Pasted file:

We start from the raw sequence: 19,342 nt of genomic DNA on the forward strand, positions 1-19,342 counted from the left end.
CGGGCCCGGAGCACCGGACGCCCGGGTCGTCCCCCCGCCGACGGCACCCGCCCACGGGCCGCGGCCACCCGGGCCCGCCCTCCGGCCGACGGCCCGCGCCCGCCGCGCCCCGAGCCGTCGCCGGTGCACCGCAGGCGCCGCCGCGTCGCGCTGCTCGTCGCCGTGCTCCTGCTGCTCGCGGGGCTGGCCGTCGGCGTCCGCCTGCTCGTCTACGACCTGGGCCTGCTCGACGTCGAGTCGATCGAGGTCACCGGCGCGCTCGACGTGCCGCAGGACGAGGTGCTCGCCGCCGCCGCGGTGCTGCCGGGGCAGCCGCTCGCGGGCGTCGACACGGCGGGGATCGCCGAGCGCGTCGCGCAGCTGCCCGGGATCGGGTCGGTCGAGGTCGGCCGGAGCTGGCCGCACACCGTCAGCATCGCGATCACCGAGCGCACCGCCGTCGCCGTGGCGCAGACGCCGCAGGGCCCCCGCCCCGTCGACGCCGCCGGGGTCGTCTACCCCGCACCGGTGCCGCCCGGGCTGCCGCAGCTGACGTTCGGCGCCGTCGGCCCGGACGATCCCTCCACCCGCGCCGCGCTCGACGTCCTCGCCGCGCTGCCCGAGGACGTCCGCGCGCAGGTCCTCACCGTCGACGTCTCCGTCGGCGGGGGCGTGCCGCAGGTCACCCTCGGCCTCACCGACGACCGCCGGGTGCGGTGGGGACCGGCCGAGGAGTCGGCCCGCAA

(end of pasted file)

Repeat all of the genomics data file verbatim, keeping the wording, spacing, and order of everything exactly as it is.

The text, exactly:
We start from the raw sequence: 19,342 nt of genomic DNA on the forward strand, positions 1-19,342 counted from the left end.
CGGGCCCGGAGCACCGGACGCCCGGGTCGTCCCCCCGCCGACGGCACCCGCCCACGGGCCGCGGCCACCCGGGCCCGCCCTCCGGCCGACGGCCCGCGCCCGCCGCGCCCCGAGCCGTCGCCGGTGCACCGCAGGCGCCGCCGCGTCGCGCTGCTCGTCGCCGTGCTCCTGCTGCTCGCGGGGCTGGCCGTCGGCGTCCGCCTGCTCGTCTACGACCTGGGCCTGCTCGACGTCGAGTCGATCGAGGTCACCGGCGCGCTCGACGTGCCGCAGGACGAGGTGCTCGCCGCCGCCGCGGTGCTGCCGGGGCAGCCGCTCGCGGGCGTCGACACGGCGGGGATCGCCGAGCGCGTCGCGCAGCTGCCCGGGATCGGGTCGGTCGAGGTCGGCCGGAGCTGGCCGCACACCGTCAGCATCGCGATCACCGAGCGCACCGCCGTCGCCGTGGCGCAGACGCCGCAGGGCCCCCGCCCCGTCGACGCCGCCGGGGTCGTCTACCCCGCACCGGTGCCGCCCGGGCTGCCGCAGCTGACGTTCGGCGCCGTCGGCCCGGACGATCCCTCCACCCGCGCCGCGCTCGACGTCCTCGCCGCGCTGCCCGAGGACGTCCGCGCGCAGGTCCTCACCGTCGACGTCTCCGTCGGCGGGGGCGTGCCGCAGGTCACCCTCGGCCTCACCGACGACCGCCGGGTGCGGTGGGGACCGGCCGAGGAGTCGGCCCGCAA